Concerns Over Non-NASA Launch Attempt Delays SpaceX Crew-1 Launch

NASA push SpaceX Crew-1 mission to early-to-mid November.
Credit: SpaceX

NASA has pushed the launch of the SpaceX Crew-1 mission to no sooner than early-to-mid November citing off-nominal behaviour of a Falcon 9 first stage during a recent non-NASA launch attempt.

The launch of the first operational SpaceX Crew Dragon mission had initially been scheduled for the end of the month. On October 10, Associate Administrator of NASA’s Human Exploration and Operations Mission Directorate, Kathy Lueders confirmed on Twitter that the agency was now targeting early-to-mid November.

In a statement published on the NASA Commercial Crew blog, the agency identified the reason for the delay as off-nominal behaviour of a Falcon 9 first stage engine gas generator during a recent non-NASA mission launch attempt. The mission in question is the GPS III-4 flight for the US Space Force that was automatically aborted just two seconds before liftoff on October 3.

Although there was no official statement from SpaceX following the last-minute abort, answering a question on Twitter, SpaceX founder and CEO Elon Musk revealed that there had been an “unexpected pressure rise in the turbomachinery gas generator.”

In order to pressurize its fuel (RP-1) and oxidiser (LOX), a SpaceX Merlin rocket engine utilises a turbopump that ramps the pressure from 50psi in the tanks to around 1000psi by the time they reach the combustion chamber. The engine uses a turbine to power the turbopumps which in turn relies on a gas generator for power.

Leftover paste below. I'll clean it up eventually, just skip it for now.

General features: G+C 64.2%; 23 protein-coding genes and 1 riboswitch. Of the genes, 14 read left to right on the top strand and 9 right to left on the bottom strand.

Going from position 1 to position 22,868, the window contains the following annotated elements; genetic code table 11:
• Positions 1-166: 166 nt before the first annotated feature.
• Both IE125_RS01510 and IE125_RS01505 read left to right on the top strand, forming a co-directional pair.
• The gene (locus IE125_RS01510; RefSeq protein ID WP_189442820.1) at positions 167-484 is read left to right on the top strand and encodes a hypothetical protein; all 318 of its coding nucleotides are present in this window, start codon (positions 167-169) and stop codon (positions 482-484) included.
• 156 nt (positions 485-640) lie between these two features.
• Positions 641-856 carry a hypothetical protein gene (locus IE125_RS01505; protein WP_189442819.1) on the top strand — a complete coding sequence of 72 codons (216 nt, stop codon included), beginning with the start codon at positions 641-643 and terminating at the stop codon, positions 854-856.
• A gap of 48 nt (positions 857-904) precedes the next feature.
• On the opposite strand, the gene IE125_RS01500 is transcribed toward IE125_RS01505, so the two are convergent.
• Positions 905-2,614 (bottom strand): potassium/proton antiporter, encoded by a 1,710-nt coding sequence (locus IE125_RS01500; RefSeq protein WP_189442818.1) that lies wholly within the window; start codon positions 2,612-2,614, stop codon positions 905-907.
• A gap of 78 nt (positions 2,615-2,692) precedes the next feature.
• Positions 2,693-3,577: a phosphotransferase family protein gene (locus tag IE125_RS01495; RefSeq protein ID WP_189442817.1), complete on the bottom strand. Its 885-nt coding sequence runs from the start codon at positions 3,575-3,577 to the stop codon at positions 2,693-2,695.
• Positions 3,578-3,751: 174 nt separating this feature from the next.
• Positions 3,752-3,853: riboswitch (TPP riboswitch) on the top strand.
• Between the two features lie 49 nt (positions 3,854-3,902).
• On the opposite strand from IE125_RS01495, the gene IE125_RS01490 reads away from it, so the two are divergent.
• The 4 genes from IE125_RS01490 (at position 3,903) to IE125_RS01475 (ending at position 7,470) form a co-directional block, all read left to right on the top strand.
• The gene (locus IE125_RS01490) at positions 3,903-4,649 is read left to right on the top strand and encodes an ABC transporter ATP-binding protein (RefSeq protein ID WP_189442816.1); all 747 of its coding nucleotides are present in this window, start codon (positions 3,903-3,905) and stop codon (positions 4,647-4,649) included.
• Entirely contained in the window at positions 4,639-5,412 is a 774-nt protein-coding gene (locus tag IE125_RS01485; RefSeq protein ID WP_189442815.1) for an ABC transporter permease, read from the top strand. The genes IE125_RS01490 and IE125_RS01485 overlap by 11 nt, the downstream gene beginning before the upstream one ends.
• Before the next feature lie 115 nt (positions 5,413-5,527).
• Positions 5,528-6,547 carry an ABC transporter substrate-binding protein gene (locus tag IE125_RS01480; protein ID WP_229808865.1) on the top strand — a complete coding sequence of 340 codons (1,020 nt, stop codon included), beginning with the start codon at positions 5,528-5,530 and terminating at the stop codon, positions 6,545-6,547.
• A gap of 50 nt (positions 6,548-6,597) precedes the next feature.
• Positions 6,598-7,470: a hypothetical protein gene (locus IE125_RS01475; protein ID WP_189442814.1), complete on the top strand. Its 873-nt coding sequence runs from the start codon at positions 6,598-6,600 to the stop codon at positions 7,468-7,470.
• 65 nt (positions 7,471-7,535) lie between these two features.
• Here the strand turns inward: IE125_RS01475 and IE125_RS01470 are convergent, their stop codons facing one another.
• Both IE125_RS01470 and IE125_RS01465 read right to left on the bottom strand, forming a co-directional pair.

The gas generator utilises small amounts of fuel and oxidiser which it burns separately from the main combustion chamber to power the turbine. The cause of the abort that the SpaceX GPS III-4 mission suffered has been narrowed down to this component in at least one of the nine Merlin 1D+ engines that power the Falcon 9 first stage.

According to Lueders, SpaceX is working closely with NASA to narrow down the problem and ensure the rocket is safe for crewed flight.

“We have a strong working relationship with our SpaceX partner,” Lueders said. “The teams are actively working this finding on the engines, and we should be a lot smarter within the coming week.”

Despite the off-nominal Falcon 9 first stage engine performance pushing back the launch of the Crew-1 mission, NASA has confirmed that several of its other missions that are scheduled to be launched aboard the Falcon 9 have not been affected.

SpaceX is set to launch the Sentinel-6 Michael Freilich mission on November 10, and the CRS-21 International Space Station resupply mission in late November. In an October 10 statement, NASA confirmed that it was working closely with SpaceX to review hardware testing data to “ensure these critical missions are carried out with the highest level of safety.”

The NASA SpaceX Crew-1 mission will carry NASA astronauts Michael Hopkins, Victor Glover, and Shannon Walker, and JAXA mission specialist Soichi Noguchi aboard the Crew Dragon Resilience. The spacecraft will rendezvous with the International Space Station and autonomously dock with the orbiting laboratory. The four-person crew will become part of Expedition 64 joining fellow NASA astronaut Kate Rubins and Roscosmos cosmonauts Sergey Ryzhikov and Sergey Kud-Sverchkov.

Andrew Parsonson is a space enthusiast and the founder of Rocket Rundown. He has worked as a journalist and blogger for various industries for over 5 years and has a passion for both fictional and real-life space travel. Currently, Andrew is the primary writer for Rocket Rundown as we look to expand our reach and credibility.